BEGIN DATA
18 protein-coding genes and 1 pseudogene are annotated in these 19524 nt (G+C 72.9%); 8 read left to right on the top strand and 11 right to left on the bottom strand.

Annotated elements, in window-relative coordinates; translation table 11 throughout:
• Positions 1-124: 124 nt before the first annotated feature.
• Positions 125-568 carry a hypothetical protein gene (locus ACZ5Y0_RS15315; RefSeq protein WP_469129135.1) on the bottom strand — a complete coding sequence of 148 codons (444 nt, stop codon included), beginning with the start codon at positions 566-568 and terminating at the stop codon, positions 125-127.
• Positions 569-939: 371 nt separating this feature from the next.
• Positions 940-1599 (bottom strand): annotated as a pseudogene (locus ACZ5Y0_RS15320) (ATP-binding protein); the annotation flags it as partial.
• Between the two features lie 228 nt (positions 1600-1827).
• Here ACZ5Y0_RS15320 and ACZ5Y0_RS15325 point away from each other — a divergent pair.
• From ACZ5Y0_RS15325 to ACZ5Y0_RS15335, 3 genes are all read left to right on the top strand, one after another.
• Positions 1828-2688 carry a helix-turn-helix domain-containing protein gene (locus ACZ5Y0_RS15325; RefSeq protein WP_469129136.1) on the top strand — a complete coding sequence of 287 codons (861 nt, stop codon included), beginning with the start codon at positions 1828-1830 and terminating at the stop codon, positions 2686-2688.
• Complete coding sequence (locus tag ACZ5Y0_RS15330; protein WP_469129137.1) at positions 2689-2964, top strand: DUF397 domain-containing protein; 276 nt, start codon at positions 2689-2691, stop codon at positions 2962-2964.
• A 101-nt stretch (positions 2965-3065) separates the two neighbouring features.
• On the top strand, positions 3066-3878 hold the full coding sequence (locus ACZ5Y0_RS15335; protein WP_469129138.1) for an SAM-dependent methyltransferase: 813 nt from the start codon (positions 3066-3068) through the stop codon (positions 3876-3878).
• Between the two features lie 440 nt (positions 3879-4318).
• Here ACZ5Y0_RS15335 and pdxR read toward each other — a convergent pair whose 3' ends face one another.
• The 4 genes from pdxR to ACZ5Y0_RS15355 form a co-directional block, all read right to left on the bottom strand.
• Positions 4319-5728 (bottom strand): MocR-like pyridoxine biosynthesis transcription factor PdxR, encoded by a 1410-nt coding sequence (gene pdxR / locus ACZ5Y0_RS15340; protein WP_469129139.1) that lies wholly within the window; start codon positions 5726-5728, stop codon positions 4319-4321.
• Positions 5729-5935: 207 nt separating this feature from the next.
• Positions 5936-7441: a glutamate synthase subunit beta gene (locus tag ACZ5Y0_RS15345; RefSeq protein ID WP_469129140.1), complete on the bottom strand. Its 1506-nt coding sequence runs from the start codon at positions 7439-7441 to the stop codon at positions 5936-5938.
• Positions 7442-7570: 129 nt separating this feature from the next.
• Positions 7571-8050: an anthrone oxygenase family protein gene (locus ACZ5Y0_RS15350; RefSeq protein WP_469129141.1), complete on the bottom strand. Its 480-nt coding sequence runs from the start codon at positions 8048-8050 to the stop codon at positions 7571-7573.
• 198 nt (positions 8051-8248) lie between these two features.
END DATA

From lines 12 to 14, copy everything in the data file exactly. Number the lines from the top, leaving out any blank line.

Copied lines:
• A 101-nt stretch (positions 2965-3065) separates the two neighbouring features.
• On the top strand, positions 3066-3878 hold the full coding sequence (locus ACZ5Y0_RS15335; protein WP_469129138.1) for an SAM-dependent methyltransferase: 813 nt from the start codon (positions 3066-3068) through the stop codon (positions 3876-3878).
• Between the two features lie 440 nt (positions 3879-4318).